The first step took me out of my studio to sculpt the fish shapes. I engaged the help of a colleague and friend, Edward Hagedorn, to do the welding. I bent the steel rods to the shape I wanted and Ed did the actual welding. An artist and art therapist by profession, Ed enjoyed the endless possibilities of shapes that one could produce with a simple placement of the rods. “Like this or like that?” he asked before each weld. And after all, how mean, or how sweet did I want each fish to look?
As the project continues, engaging the community has taken on an exciting element! What is that saying? — “People do the weirdest things?” To say that the community is doing weird things is not quite accurate but to say that they are doing weird and wonderful things is much, more to the point. I am constantly amazed at how other people think, or the actions they do. In my workshops I find myself getting very excited by how everyone approaches colour and texture in their own way. I found people carefully choosing the most unlikely colours and patterns, and applying them to a fish. This is exciting! The end result will certainly reflect a creative community. Working with children is particularly exciting as their work is free form, and playful. In this local elementary school I encouraged the children to place a hand print with the fabric of their choosing.
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Mr. Lou Rinaldi: My question is to the Minister of Infrastructure. On December 1 of last year the minister and I visited an infrastructure stimulus project in my riding in Cobourg, the Cobourg Community Centre, or the CCC as we like to call it. This is an extraordinarily exciting project. The CCC will have a 2,000-plus-seat arena plus a smaller 400-seat arena. There will also be two gyms and change rooms and 1,000 square feet dedicated for a youth centre and three multi-purpose meeting rooms.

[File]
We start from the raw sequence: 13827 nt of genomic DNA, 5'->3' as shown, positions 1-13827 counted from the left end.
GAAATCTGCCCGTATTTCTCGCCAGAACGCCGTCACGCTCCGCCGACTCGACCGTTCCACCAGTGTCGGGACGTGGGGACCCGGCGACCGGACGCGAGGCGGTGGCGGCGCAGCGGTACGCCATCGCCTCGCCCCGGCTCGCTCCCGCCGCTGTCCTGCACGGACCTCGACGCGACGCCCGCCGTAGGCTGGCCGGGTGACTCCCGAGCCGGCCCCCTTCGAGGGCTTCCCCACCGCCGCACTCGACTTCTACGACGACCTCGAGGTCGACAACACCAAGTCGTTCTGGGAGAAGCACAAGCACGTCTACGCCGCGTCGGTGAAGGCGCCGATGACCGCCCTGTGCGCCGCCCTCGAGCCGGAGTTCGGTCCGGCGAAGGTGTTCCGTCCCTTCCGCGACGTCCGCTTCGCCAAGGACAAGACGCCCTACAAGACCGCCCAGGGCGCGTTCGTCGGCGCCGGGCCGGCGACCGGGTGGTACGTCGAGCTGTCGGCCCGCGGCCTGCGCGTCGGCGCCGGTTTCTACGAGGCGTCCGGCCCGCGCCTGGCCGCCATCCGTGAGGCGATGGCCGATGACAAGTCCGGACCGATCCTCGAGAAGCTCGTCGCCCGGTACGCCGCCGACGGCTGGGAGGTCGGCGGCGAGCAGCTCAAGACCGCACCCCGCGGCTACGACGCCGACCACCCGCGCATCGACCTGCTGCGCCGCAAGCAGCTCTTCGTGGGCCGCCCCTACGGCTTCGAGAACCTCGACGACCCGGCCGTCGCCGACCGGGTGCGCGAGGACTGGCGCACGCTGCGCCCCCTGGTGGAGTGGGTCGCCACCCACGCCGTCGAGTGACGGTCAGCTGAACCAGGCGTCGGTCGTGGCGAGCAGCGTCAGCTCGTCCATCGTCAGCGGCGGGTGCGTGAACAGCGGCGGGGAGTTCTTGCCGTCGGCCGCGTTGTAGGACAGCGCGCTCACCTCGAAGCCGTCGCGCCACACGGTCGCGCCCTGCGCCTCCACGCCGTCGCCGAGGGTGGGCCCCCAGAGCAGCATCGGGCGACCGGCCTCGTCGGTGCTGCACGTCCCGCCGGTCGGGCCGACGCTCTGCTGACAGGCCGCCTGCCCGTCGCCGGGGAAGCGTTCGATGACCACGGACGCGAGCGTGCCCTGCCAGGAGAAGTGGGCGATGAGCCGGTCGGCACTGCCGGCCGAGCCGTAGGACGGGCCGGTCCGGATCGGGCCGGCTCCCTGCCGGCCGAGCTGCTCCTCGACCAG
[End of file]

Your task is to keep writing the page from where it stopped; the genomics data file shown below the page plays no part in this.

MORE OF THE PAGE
The CCC is on track for a grand opening this spring. However, Cobourg council still applied for an extension to the March 31, 2011, deadline to make sure that the workers have time to get the finishing touches done. My question to the minister is, will the deadline extension be granted?
Hon. Bob Chiarelli: I’d like to thank the member for the question. First, I’d like to congratulate the people of Cobourg for coming together to create this project in partnership with the federal and provincial governments and for becoming part of the largest and most successful infrastructure program in the history of the province of Ontario. Born out of the worst recession since the Great Depression, stimulus is creating 700 jobs in the Northumberland area and 300,000 across Ontario for Ontario families. Indeed, Ontario has recovered 95% of the jobs lost during the recession, compared to only 11% in the US. The federal and provincial governments have worked together to create over 9,500 projects to improve our quality of life and to improve the economy of Ontario
I’ll deal with the deadline in the supplementary.
Mr. Lou Rinaldi: Minister, your comments about the community coming together are exactly right. In the case of the Cobourg Community Centre project, that’s happening in all sorts of ways. For example, with the help of Alice Vander Vennen, one of our local artists, members of the community are working together to help design 100 brightly coloured fish that will become a giant floating sculpture for the great hall entrance to the community centre. Plus, we’re not relying on just federal and provincial funds for this project. The local community is raising more than $3 million to put toward the capital costs
Again, Minister: Will the extension request for this project be approved?
Hon. Bob Chiarelli: Again, congratulations to the residents of Cobourg, a town of only 19,000, for raising $3 million towards this project. In general, we expect to approve almost every one of the extension applications we received.